Direct Iron deficiency through lack of intake in the diet is really uncommon and more than likely due to long-term low grade bleeding or other factors above. The below goes into a lot more detail, if you want to read more about it.

https://www.succeed-equine.com/?s=anemia

Copper deficiency has been commonly associated with hoof issues (weakness/ brittle, white line disease, thrush, thin soles, abscesses), tendon and ligament weakness (although hard to see), and a dull/ faded coat. For more detail see:

https://www.omegafields.com/2010/11/02/copper-zinc/

https://sites.google.com/site/hoofmasters/home/copper-zinc-deficiency
 

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I would never supplement iron. Basically everything that goes into a horses mouth forage wise has iron in it. Also water but the body absorbs this differently. It would be an unusually rare case for a horse to be iron deficient. Horses can become anemic but lack of iron is not the culprit like it is in humans, usually loss of certain B vitamins are.
 
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Quote: The ratio of iron:copper:zinc must be no higher than 4:1:3. In some cases even higher copper and zinc intakes are needed. Unquote


Source: https://forageplustalk.co.uk/iron-overload-in-horses-by-dr-kellon/


Both hay and forage in my area is around 10 times the recommended iron. Iron blocks uptake of ....either copper, zinc, or both. I've forgotten. But anyhow, since iron can't be removed, the recommended copper zinc has to be increased to offset the blocking by iron.


Magnesium is a can of worms. There are 10 forms of mg on a printout I have where the amount to feet 10 mg per day actually absorbed varies 17 to 186. MgOxide is the 17 so that has to be only a little less than double. (don't have the link to the print out)


I've never heard of iron poor soil/hay so you are very lucky.


Here's some fun tables.......


https://equi-analytical.com/nutrient-requirement-tables/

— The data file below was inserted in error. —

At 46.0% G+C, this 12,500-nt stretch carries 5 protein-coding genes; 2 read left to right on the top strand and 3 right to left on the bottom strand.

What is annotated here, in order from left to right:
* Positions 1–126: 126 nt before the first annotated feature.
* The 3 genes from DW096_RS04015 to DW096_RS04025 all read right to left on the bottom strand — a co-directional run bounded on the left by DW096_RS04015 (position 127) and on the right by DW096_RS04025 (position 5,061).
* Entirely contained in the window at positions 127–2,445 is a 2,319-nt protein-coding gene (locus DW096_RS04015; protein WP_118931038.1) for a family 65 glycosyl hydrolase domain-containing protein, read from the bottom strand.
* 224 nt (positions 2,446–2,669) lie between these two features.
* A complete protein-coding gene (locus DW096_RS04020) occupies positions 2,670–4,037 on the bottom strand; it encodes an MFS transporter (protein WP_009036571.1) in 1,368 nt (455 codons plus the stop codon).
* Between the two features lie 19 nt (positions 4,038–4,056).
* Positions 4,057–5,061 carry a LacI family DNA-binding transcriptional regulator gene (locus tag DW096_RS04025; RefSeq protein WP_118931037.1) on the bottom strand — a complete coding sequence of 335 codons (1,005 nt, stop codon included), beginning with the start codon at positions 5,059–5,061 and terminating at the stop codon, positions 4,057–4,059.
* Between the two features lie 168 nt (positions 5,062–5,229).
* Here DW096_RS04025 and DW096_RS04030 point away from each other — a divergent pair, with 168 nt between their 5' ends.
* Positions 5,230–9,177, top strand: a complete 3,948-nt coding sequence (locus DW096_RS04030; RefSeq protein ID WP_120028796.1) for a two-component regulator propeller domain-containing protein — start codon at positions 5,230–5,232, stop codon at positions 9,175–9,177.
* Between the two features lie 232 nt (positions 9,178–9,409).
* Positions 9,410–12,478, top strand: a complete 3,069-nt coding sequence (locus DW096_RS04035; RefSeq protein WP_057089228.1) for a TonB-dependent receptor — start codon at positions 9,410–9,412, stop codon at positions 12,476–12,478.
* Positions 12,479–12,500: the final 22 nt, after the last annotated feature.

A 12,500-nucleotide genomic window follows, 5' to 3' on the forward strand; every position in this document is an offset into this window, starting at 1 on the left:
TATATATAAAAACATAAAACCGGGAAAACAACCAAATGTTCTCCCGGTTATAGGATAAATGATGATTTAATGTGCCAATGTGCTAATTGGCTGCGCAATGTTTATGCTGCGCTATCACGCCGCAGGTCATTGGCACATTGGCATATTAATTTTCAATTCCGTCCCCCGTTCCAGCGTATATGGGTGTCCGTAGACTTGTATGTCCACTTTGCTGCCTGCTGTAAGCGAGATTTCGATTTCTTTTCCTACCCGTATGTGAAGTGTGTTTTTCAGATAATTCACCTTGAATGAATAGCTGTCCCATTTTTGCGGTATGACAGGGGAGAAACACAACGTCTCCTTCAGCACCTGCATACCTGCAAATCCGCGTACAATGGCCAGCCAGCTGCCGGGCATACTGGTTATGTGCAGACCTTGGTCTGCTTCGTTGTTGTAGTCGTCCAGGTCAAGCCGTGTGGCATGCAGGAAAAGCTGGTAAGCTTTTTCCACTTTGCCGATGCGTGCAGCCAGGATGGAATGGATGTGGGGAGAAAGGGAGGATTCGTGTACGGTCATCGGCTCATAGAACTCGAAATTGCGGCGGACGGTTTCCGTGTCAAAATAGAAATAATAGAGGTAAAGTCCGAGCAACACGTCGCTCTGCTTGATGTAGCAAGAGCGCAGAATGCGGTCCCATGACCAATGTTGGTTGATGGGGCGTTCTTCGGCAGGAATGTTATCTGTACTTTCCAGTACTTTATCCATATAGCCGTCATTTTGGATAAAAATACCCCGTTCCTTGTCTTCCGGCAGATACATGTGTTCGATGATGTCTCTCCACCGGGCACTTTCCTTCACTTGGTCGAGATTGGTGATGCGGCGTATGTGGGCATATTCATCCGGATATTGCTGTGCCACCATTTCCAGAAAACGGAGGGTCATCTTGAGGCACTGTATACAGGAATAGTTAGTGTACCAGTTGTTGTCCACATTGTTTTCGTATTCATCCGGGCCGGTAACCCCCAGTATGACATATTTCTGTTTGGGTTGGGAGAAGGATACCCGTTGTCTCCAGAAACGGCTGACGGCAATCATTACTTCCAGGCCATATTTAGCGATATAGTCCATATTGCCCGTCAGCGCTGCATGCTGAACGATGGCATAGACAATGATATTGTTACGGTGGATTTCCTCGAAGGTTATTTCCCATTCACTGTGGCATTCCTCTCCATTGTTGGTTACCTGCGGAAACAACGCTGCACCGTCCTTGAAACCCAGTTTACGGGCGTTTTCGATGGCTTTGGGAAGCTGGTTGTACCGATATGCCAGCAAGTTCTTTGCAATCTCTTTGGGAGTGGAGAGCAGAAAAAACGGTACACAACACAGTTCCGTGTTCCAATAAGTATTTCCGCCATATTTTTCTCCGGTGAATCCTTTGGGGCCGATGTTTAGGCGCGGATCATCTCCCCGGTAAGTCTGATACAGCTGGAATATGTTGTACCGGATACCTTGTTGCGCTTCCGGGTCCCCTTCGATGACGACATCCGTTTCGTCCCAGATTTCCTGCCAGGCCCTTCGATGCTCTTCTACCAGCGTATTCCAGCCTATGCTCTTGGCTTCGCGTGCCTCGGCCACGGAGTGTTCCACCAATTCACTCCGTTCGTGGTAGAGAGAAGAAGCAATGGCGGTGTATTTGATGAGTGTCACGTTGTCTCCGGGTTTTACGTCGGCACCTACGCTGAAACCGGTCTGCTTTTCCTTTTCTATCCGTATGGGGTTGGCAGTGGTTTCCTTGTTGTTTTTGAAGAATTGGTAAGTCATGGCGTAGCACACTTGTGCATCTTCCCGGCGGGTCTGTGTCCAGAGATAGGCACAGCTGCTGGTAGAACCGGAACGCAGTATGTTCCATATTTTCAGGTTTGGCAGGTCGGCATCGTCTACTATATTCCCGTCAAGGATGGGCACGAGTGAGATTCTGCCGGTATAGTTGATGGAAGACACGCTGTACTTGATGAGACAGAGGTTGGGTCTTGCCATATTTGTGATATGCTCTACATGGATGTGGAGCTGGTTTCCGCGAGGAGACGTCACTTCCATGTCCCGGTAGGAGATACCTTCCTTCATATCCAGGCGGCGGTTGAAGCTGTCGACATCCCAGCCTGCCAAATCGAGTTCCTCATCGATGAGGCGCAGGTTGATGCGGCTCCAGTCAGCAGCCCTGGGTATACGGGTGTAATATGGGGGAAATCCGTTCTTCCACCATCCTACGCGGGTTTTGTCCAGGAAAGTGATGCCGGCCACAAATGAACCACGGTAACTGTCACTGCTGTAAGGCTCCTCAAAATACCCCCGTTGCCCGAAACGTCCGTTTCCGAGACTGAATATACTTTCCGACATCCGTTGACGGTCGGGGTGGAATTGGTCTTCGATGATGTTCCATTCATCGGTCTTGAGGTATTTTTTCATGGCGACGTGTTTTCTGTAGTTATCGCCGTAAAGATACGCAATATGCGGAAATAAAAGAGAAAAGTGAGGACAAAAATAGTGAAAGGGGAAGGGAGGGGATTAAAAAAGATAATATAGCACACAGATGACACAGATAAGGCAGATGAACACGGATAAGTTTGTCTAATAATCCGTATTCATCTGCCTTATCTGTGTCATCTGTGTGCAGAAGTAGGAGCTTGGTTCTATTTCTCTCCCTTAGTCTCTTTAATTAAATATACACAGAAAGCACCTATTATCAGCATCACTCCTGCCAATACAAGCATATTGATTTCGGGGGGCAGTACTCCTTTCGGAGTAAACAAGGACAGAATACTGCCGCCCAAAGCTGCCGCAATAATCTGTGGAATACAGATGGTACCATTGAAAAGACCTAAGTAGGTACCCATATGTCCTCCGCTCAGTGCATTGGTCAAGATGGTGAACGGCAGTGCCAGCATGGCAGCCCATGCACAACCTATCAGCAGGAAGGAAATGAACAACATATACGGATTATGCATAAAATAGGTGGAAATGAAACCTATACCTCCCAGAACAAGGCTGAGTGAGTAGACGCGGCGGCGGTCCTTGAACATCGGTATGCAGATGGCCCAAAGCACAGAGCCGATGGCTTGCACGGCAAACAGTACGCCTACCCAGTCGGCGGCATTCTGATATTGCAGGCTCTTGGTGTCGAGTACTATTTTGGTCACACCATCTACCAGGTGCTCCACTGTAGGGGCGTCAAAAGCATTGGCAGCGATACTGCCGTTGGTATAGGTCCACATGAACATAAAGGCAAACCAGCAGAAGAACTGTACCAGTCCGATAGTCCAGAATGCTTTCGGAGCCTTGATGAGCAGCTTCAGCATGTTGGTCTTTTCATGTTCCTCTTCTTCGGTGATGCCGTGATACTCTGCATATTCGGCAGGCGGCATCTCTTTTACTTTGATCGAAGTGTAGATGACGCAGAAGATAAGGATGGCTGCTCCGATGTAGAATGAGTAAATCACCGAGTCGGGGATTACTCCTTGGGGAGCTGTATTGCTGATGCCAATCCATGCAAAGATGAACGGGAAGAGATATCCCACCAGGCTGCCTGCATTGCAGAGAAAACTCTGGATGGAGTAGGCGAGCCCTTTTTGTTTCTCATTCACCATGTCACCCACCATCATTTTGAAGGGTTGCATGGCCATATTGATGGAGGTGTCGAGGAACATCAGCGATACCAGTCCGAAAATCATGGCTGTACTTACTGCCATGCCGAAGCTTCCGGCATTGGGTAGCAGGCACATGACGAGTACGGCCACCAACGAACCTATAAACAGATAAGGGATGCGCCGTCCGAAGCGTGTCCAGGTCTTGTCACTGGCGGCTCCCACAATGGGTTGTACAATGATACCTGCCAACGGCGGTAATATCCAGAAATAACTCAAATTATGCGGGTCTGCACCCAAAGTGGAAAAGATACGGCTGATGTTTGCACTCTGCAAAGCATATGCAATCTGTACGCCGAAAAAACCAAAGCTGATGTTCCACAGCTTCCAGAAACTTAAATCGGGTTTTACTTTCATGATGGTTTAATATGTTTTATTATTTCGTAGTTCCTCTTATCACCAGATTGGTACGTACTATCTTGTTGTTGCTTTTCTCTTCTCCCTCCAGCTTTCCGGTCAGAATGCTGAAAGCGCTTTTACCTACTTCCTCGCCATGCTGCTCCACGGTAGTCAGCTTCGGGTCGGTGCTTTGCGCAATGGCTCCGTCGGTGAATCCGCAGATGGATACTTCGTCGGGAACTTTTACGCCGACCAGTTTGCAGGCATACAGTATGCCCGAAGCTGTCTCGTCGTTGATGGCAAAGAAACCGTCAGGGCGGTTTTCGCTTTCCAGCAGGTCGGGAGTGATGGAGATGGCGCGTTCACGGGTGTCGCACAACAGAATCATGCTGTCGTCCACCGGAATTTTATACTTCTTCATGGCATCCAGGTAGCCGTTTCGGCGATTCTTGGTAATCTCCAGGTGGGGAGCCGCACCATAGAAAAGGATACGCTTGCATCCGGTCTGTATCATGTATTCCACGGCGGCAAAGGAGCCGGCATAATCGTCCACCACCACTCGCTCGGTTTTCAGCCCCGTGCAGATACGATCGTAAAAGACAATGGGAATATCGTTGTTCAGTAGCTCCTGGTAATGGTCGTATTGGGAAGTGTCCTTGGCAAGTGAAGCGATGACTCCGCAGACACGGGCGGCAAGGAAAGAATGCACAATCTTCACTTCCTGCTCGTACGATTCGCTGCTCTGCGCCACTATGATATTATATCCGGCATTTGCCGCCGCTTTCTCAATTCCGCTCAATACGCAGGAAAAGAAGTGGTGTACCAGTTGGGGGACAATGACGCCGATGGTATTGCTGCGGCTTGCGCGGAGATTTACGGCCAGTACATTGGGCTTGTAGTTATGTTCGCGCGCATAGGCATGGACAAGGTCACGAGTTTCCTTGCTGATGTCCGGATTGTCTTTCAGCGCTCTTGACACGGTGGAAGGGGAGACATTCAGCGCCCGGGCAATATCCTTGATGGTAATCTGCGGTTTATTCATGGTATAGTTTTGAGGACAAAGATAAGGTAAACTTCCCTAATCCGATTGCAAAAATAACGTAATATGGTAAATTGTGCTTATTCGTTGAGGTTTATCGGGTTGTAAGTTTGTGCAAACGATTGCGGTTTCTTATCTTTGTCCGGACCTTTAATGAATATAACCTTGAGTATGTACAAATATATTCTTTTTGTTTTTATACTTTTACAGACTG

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Couple more comments:


First, since horses (and humans) have no way to rid themselves of excess iron other than bleeding, and since most horse forage is way over the recommended iron content, I would hesitate giving iron supplement unless the subject horse was born and raised on iron deficient forage/pasture. If the horse lived a significant part of life in a high iron area, the horse could already have more iron in the blood than optimal. In which case it might be wise to have a blood test to see what the iron level in the blood actually is.


High iron content has been associated with several health issues in humans. Studies have shown that people who donate blood frequently which lowers their iron content have fewer ailments.


The Equi-Analytical link for a 1100 pound Morgan moderate work shows iron 371mg, copper 93mg, and zinc 371mg. So there is one set of ratios but they do change for different situation.


My own forage tested for 20 pounds of dry matter was iron 3680mg, copper80mg, zinc280mg. Enough copper and zinc need to be added to bring the ratio of iron down from around a 10 to a 4. This compares well with what Arizona Copper Complete adds which is based on average hay in Arizona.


Watching horses graze and rejecting one blade of grass while accepting another causes me to wonder if horses that are left on their own in the wild have developed ways to adjust the trace minerals themselves.
 

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Discussion Starter · #10 ·
I've never heard of iron poor soil/hay so you are very lucky.
Well, you say that, but it also means that human food grown in our soil is mineral deficient. Take, for instance, spinach. Spinach is supposed to be a decent source of iron, but the spinach grown here has almost no iron in it. Same for any other typically iron-rich plant. Of course, I can just supplement (and I do), so it's not like it's the end of the world.